PR and Content Marketing would be nothing without the power of words. That’s reason enough to take a closer look at copywriting. All authors know how frustrating it can be that there is just not one perfect recipe for a good text. The ingredients need to be searched for anew each time. However, some insights into the functioning of the brain and creativity are helpful – especially because they may contradict one’s first intuition. Here’s a glimpse into my personal toolkit of storytelling.
1) Don’t start at all
The best protection one has against writing a bad text is not to start at all. All right, this approach might not be helpful for each and every case. After all, someone usually has to write the PR or marketing content in the end. But maybe I can get a more suitable person for the copywriting job instead? To find the best writer, it’s worth asking what specific requirements the text needs to meet.
When I left freelancing and joined Mashup Communications, I was particularly intrigued by all the different writers who supported each other with headlines, PR stories and social media captions. However, if you have so many writers at first it felt like a jungle in which I had to orient myself. Who are my colleagues and how do they approach writing copy? Writing style has a lot to do with personality and which hemisphere of the brain is more dominant: the right or the left. Some rely more on a logical-analytical approach to learning, others on a feeling-creative one, and this also shapes our copywriting. Those who approach a text analytically have its structure in mind before they reach for the keyboard. For me, the exact structure usually emerges only through the writing process. Good storytelling however requires playing with the left and right hemispheres of the brain. So, I structure in advance and then trust the creative process.
2) Throw copywriting discipline overboard
Discipline is important, but not quite as important as joy. When I start a text, the very first thing I ask myself is: Why do I want to avoid it at all? Because that’s what I always want to do. However, when I was a child, this was very different: my writing was naturally characterized by joy and spontaneous ideas. I recently found my very first story, which I wrote when I was nine, buried deep in a box under my bed. While it didn’t deserve a Nobel Prize in Literature, I was surprised when I reread it. It had conflict, climax, crisis, turning point, and even an ending – everything I was taught many years later in writing courses about how the structure of a story is supposed to work.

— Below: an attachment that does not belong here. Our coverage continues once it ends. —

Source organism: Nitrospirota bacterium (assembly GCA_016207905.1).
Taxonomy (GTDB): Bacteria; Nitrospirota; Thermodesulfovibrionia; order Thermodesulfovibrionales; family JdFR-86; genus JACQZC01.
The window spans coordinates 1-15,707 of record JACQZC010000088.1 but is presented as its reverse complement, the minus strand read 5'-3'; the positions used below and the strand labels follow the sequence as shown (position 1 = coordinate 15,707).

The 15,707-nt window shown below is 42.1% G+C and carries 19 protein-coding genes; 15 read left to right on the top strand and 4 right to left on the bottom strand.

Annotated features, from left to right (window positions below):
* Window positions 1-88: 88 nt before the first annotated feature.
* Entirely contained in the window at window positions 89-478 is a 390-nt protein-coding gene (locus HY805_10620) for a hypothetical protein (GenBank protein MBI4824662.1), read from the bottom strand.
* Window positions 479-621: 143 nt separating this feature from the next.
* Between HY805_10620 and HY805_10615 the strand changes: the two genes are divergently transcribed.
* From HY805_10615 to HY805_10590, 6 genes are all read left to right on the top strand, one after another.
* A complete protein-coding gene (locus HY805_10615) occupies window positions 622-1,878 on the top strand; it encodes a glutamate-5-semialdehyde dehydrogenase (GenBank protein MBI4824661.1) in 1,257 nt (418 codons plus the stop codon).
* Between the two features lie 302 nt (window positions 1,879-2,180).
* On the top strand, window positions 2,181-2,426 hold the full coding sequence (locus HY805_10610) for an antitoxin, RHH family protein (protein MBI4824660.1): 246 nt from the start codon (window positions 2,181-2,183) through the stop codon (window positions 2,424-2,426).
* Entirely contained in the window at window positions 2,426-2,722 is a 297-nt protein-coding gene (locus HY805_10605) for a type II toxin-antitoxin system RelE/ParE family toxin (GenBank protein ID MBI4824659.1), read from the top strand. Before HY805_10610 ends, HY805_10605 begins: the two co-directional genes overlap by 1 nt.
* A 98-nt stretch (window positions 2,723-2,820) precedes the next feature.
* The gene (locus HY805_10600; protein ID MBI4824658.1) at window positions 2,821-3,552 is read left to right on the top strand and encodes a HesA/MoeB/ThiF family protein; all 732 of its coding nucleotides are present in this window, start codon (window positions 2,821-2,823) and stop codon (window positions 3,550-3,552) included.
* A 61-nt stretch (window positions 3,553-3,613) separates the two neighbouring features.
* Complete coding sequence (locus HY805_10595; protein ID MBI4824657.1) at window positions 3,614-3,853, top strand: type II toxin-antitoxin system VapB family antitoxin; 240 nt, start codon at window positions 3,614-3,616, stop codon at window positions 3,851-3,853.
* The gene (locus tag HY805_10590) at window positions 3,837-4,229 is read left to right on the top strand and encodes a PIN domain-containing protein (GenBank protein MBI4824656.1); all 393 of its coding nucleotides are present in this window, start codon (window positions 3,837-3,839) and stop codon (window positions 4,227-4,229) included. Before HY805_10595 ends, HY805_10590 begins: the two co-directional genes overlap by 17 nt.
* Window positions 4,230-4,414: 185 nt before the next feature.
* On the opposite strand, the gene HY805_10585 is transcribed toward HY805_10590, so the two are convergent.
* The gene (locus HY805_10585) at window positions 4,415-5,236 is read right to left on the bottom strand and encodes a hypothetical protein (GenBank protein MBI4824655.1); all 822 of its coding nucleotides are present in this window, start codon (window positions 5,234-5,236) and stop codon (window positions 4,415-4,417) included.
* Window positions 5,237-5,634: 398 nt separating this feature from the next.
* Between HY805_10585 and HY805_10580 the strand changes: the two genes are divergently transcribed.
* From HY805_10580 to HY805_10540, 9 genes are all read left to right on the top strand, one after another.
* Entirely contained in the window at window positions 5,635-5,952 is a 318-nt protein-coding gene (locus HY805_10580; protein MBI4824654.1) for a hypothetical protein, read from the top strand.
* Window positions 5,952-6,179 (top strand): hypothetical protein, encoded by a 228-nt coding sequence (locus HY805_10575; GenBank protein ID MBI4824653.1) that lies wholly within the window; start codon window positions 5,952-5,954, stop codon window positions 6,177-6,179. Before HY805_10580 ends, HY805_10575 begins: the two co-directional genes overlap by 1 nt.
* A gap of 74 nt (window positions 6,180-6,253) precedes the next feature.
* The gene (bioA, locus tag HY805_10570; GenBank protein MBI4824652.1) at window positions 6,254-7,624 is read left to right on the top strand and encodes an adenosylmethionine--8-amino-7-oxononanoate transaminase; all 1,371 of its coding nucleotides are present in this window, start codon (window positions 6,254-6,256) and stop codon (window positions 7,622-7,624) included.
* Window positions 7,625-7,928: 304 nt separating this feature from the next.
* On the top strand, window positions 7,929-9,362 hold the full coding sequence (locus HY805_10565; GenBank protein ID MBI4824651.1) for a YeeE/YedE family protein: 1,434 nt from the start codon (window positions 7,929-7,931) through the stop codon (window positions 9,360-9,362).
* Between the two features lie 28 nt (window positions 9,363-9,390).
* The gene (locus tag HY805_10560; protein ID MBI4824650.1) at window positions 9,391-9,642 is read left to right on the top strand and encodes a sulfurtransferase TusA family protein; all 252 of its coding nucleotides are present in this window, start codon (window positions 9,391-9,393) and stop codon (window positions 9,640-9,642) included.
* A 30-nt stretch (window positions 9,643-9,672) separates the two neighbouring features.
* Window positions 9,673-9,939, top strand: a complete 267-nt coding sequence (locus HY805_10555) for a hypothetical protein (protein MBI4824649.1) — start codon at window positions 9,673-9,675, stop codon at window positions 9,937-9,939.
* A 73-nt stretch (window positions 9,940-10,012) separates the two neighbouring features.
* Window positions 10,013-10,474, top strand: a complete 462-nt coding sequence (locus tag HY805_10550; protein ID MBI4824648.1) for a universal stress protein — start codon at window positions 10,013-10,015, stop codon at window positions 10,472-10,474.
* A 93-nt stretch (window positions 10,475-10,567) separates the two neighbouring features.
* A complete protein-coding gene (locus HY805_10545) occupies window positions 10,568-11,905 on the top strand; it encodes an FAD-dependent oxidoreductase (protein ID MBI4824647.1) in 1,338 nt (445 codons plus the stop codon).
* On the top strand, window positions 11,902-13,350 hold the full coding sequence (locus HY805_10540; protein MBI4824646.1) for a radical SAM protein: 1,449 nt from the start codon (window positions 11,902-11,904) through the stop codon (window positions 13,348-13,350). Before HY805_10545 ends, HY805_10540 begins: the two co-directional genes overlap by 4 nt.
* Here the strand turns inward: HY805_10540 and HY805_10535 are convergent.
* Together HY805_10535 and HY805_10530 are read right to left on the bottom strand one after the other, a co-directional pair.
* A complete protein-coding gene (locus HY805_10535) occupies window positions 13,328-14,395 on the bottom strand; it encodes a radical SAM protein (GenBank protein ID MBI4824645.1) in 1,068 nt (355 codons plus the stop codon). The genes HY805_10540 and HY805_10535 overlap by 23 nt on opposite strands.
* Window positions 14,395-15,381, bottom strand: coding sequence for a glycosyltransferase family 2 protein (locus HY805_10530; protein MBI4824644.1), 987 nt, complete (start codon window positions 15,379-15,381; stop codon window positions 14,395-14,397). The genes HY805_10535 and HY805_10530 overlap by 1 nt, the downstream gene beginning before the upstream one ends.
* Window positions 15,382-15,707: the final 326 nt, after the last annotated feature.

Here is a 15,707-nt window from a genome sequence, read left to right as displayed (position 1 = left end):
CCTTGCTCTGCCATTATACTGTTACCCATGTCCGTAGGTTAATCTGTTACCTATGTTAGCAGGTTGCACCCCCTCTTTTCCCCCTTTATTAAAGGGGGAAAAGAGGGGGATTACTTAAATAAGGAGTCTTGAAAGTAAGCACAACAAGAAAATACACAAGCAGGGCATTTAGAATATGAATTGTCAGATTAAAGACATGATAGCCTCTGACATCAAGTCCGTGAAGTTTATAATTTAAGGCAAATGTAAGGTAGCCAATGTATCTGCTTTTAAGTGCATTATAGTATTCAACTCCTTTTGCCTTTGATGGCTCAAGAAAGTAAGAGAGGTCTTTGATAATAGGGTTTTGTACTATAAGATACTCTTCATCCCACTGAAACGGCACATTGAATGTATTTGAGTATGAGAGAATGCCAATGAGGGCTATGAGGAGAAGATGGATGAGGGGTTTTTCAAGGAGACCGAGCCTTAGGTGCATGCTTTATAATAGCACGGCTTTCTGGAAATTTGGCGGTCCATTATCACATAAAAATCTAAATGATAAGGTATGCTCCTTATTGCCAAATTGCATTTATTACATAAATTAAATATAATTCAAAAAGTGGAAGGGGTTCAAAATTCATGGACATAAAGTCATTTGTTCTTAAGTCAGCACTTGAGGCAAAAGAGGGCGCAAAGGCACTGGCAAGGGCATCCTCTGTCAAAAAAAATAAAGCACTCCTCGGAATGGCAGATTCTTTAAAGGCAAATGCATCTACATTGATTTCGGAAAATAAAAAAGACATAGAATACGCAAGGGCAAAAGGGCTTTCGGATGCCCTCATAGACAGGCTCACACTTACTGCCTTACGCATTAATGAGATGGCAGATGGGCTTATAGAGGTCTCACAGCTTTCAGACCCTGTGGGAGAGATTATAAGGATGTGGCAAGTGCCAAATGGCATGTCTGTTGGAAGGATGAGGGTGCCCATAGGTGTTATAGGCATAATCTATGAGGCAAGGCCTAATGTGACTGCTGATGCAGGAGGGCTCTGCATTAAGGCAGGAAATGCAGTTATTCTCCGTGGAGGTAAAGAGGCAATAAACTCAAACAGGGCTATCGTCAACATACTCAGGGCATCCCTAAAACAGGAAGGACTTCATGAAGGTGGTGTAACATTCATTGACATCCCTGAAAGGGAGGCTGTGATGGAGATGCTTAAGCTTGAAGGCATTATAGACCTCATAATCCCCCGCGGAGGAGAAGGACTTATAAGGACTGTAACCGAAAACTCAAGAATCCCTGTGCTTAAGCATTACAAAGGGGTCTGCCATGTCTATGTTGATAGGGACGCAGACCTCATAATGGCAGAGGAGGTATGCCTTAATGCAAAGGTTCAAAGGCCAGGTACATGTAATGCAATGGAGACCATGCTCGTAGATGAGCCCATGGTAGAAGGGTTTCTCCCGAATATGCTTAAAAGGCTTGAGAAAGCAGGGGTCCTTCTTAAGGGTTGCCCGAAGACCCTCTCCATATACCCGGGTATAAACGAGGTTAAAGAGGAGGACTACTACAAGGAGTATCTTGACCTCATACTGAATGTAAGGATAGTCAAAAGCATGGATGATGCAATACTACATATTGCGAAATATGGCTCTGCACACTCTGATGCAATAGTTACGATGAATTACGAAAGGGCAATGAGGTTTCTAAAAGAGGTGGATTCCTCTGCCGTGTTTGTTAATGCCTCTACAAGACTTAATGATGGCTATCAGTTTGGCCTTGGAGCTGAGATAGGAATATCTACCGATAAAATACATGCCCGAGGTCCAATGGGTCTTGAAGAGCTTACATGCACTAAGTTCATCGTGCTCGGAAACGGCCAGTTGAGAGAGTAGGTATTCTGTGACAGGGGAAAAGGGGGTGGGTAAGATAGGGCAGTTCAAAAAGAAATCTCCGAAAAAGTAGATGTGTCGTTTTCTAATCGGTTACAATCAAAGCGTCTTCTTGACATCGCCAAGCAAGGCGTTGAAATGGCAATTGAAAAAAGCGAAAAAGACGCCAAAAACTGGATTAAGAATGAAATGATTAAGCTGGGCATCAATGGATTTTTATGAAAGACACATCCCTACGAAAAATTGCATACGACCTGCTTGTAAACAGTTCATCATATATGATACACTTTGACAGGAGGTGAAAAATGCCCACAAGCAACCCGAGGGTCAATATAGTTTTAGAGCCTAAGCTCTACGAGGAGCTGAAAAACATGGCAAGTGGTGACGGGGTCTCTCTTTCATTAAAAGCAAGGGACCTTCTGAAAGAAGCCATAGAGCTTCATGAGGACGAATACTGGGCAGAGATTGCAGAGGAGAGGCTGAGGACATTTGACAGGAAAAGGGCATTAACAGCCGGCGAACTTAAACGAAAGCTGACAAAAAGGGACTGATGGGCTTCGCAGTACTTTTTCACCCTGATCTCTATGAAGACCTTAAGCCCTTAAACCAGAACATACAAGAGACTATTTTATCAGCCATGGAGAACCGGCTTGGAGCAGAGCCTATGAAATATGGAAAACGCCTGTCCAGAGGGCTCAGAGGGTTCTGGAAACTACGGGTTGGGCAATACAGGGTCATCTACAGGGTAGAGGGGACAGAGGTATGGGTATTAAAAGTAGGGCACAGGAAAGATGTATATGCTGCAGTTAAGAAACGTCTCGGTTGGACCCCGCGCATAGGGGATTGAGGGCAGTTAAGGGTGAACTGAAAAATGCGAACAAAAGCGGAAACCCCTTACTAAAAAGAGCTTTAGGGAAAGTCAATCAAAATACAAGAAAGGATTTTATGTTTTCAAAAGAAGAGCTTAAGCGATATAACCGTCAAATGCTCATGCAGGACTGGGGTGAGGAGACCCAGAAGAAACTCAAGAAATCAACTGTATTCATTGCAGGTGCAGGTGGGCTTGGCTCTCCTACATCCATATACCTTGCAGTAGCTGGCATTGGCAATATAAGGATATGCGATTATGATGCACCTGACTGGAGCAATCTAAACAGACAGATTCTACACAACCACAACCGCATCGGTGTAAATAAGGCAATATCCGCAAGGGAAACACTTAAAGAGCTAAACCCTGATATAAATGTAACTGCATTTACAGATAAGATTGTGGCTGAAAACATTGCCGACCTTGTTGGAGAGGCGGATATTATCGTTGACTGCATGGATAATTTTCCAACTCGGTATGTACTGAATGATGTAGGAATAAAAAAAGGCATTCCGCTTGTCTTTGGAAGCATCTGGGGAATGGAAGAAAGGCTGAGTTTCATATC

As an adult, I had to make a conscious decision to throw discipline overboard and let the right feeling-creative side of my brain work. I write best in the early morning. Daily expectations are on hold and stressors on the left brain are low. Less inhibited and a bit dreamy, I get into the flow easily that way. Just like when I was a child.
3) Deliberately write bad content
It’s early in the morning and my external environment is well organized, but still, something stops me from writing. The blank page stares at me like a declaration of war. I give up and procrastinate by watching some Tiktok videos. In my feed, a music lecturer tells me about an assignment he gave to his students: write the worst song imaginable. I like the video and put the phone down. I resolve to trick myself in the same way. In fact, the students were no longer concerned with comparing themselves and trying to prove the richness of their abilities. Instead, they focused on their best skills and used them playfully. The result was that each student presented her or his best song in the next lesson.